other clothing accessories I had carefully placed in different parts of the graveyard. They solemnly donned the hats (too large for their heads) and brought us the shoes eagerly explaining that the thieves must have been zapped up by the golden ball of energy. As they
hunted in the warm Leicestershire sunshine, I wondered how the dead of 200 years ago would feel about these children running around and in between them shouting with joy and animation at each discovery. I concluded that probably some of them would be grumpy and feel it was disrespectful but that most of them would smile fondly as they watched the enacting of everything that children should know and experience, the joy, fascination, excitement and wonder at a story coming to life.
One morning, as the sunshine glinted through the church windows, I explained a particular game that we would be playing. This specific game is called portrait gallery or statue gallery. The participants are split up into teams and then as a team they must create a statue with their bodies of a scenario. For example, if I said “make a street” then one person might be a lamppost, another a car, another a road sign etc. I then asked if anyone had any questions. One of the children put their hand up and in a slightly anxious but equally completely normal way asked one of the saddest questions I have ever heard, “Do we have to take our clothes off?” I immediately smiled reassuringly and said “Of course not.” The game and rest of the morning continued as normal but afterwards I felt furious and moved to tears. That someone had used this wonderful, brilliant child in that way, pretending it was a game. That possibly for the rest of their life when someone asks them to play a game or to do anything that it might ever be coloured in that awful, sickening question “Do we have to take our clothes off?” That whilst we all run around playing games that always in the back of that child’s mind is “What if I have to do something I don’t want to do?” It makes me shiver to think that whilst many of us freely walk down the street there are people who are using children to satisfy their own pleasures with no thought as to the irreparable harm and damage done to the child. How can we live comfortably with ourselves knowing these dreadful things are happening? And yet, we do, because to think about it for any length of time is unbearable, I can’t even write about this anymore, it makes me sick. But that is why we do what we do. Running a week like storytelling club is an opportunity to slowly repair the completely understandable anger and distrust. To be adults who are not there to exploit but are there to listen. To be a voice that encourages rather than manipulates. To be someone that gives life rather than takes it away. To be people of safety rather than pain. So that, in time, they too can be those people and possibly even develop the confidence and the courage to stand up and tell their own story.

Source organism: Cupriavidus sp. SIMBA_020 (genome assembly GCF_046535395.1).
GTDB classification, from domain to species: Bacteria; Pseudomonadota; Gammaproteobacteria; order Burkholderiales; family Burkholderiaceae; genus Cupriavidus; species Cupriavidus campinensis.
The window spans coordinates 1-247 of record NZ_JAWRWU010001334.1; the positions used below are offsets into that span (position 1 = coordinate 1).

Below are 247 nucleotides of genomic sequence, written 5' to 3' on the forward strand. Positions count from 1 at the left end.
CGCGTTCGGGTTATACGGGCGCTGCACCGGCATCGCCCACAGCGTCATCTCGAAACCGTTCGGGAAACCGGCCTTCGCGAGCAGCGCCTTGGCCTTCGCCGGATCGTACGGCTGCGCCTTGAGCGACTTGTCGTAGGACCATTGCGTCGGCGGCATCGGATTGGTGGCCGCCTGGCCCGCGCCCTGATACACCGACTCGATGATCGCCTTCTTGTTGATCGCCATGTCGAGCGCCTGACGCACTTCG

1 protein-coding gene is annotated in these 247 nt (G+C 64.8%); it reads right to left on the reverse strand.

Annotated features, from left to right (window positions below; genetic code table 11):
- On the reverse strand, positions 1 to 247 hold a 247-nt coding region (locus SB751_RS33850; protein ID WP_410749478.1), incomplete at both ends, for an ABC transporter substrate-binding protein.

Success vs significance
Towards the end of the week the numbers had dwindled somewhat and in one of the feedback sessions every child said that their favourite part of the day had been the biscuits. Now, fair play to McVitie's who create Digestive Biscuits but needless to say I was feeling
somewhat discouraged. I had a fantastic chat with Debbie however, who runs the storytelling club with me and she began to speak to me about success vs significance. She told me a story of a foster child she had had for just one week. It had been extremely challenging and Debbie felt that it had not gone well at all and in fact that it had not been a success. A few years later Debbie was speaking at a school and this child happened to be at the school. She ran up to Debbie afterwards with a beaming smile, hugged her and said, “I love you mummy.” Debbie explained this demonstrated to her the importance of focusing on significance rather than success. The fact that spending one week with this child had had such a significant impact on her showed that we don’t always realise and rarely see the impact we have in those moments. I thought about the storytelling club. Success would of course be 50 kids turning up every day, everyone enjoying it, everyone arriving at the end of the week ready to publish a whole booklet of stories. But we didn’t have that. In fact, what we had was possibly better. Debbie went on to tell me that C, who had found storytelling club quite challenging last year, had been looking forward to this week all year and told his mum it was the best thing this year. Another child who came this week had never met anyone who had been adopted or fostered before and we were told that she had made real friendships and no longer felt alone. Another child who was a selective mute felt secure enough to say a few words to me. Debbie also explained that the children felt ‘safe’ to be themselves, that much of the time at school or elsewhere some of the children felt they had to perform (ie be nice or cute or clever or funny) but here they felt able to be whoever they truly were. So yes, McVitie's, you may have produced a wonderful biscuit that everyone loves, you may indeed have the ‘success’ in this story. But biscuits, sadly for many of us, are in your hand one minute and gone in a bite the next. Perhaps success is also like that, here today and gone tomorrow, a biscuit in your hand. As for me, and I know for Debbie too, I would much rather be on the “significant” side of the story. Seeing children play together, feel safe, have fun, make memories, tell stories. I truly hope that the storytelling weeks we run do have that lasting significance of real impact in children’s lives and they come away with something tangible to hold onto, not just the crumbs of a custard cream in their hand.